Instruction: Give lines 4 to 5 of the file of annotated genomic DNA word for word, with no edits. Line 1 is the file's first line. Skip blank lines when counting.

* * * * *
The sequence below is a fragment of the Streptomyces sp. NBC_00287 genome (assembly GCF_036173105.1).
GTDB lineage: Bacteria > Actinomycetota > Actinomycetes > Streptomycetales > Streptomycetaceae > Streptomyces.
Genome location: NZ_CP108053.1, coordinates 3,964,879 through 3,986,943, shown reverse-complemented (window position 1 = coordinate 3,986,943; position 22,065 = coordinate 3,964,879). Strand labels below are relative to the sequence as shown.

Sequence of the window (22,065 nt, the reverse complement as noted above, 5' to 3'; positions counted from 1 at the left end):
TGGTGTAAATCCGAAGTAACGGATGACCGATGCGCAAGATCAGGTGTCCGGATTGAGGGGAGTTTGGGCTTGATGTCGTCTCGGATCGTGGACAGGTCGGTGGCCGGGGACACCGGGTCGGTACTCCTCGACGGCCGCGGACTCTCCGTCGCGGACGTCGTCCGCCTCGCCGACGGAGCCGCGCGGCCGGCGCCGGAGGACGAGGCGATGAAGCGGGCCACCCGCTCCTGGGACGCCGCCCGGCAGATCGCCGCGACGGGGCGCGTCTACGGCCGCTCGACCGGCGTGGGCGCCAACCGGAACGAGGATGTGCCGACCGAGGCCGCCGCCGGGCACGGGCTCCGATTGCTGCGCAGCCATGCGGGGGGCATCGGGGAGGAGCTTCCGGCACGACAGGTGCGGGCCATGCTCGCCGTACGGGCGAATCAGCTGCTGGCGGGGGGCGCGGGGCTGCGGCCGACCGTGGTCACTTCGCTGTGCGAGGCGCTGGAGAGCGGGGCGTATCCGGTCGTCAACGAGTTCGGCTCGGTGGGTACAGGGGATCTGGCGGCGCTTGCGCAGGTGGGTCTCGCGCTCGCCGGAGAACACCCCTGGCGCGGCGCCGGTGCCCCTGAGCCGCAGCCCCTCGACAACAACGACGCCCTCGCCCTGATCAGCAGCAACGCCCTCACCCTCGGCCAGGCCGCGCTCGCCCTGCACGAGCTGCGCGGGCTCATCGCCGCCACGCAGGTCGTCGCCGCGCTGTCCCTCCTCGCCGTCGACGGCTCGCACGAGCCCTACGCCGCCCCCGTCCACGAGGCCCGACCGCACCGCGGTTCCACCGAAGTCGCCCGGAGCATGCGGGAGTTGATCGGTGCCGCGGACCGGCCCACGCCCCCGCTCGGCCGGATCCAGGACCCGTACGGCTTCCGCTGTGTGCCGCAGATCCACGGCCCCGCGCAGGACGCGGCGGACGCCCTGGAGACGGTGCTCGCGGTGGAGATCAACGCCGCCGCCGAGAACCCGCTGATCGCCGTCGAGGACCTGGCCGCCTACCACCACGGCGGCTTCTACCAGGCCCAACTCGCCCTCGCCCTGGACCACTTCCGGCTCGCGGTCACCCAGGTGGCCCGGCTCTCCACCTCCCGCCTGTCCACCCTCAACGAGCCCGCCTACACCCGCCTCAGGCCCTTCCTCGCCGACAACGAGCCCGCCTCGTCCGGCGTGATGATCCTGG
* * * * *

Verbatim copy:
Sequence of the window (22,065 nt, the reverse complement as noted above, 5' to 3'; positions counted from 1 at the left end):
TGGTGTAAATCCGAAGTAACGGATGACCGATGCGCAAGATCAGGTGTCCGGATTGAGGGGAGTTTGGGCTTGATGTCGTCTCGGATCGTGGACAGGTCGGTGGCCGGGGACACCGGGTCGGTACTCCTCGACGGCCGCGGACTCTCCGTCGCGGACGTCGTCCGCCTCGCCGACGGAGCCGCGCGGCCGGCGCCGGAGGACGAGGCGATGAAGCGGGCCACCCGCTCCTGGGACGCCGCCCGGCAGATCGCCGCGACGGGGCGCGTCTACGGCCGCTCGACCGGCGTGGGCGCCAACCGGAACGAGGATGTGCCGACCGAGGCCGCCGCCGGGCACGGGCTCCGATTGCTGCGCAGCCATGCGGGGGGCATCGGGGAGGAGCTTCCGGCACGACAGGTGCGGGCCATGCTCGCCGTACGGGCGAATCAGCTGCTGGCGGGGGGCGCGGGGCTGCGGCCGACCGTGGTCACTTCGCTGTGCGAGGCGCTGGAGAGCGGGGCGTATCCGGTCGTCAACGAGTTCGGCTCGGTGGGTACAGGGGATCTGGCGGCGCTTGCGCAGGTGGGTCTCGCGCTCGCCGGAGAACACCCCTGGCGCGGCGCCGGTGCCCCTGAGCCGCAGCCCCTCGACAACAACGACGCCCTCGCCCTGATCAGCAGCAACGCCCTCACCCTCGGCCAGGCCGCGCTCGCCCTGCACGAGCTGCGCGGGCTCATCGCCGCCACGCAGGTCGTCGCCGCGCTGTCCCTCCTCGCCGTCGACGGCTCGCACGAGCCCTACGCCGCCCCCGTCCACGAGGCCCGACCGCACCGCGGTTCCACCGAAGTCGCCCGGAGCATGCGGGAGTTGATCGGTGCCGCGGACCGGCCCACGCCCCCGCTCGGCCGGATCCAGGACCCGTACGGCTTCCGCTGTGTGCCGCAGATCCACGGCCCCGCGCAGGACGCGGCGGACGCCCTGGAGACGGTGCTCGCGGTGGAGATCAACGCCGCCGCCGAGAACCCGCTGATCGCCGTCGAGGACCTGGCCGCCTACCACCACGGCGGCTTCTACCAGGCCCAACTCGCCCTCGCCCTGGACCACTTCCGGCTCGCGGTCACCCAGGTGGCCCGGCTCTCCACCTCCCGCCTGTCCACCCTCAACGAGCCCGCCTACACCCGCCTCAGGCCCTTCCTCGCCGACAACGAGCCCGCCTCGTCCGGCGTGATGATCCTGG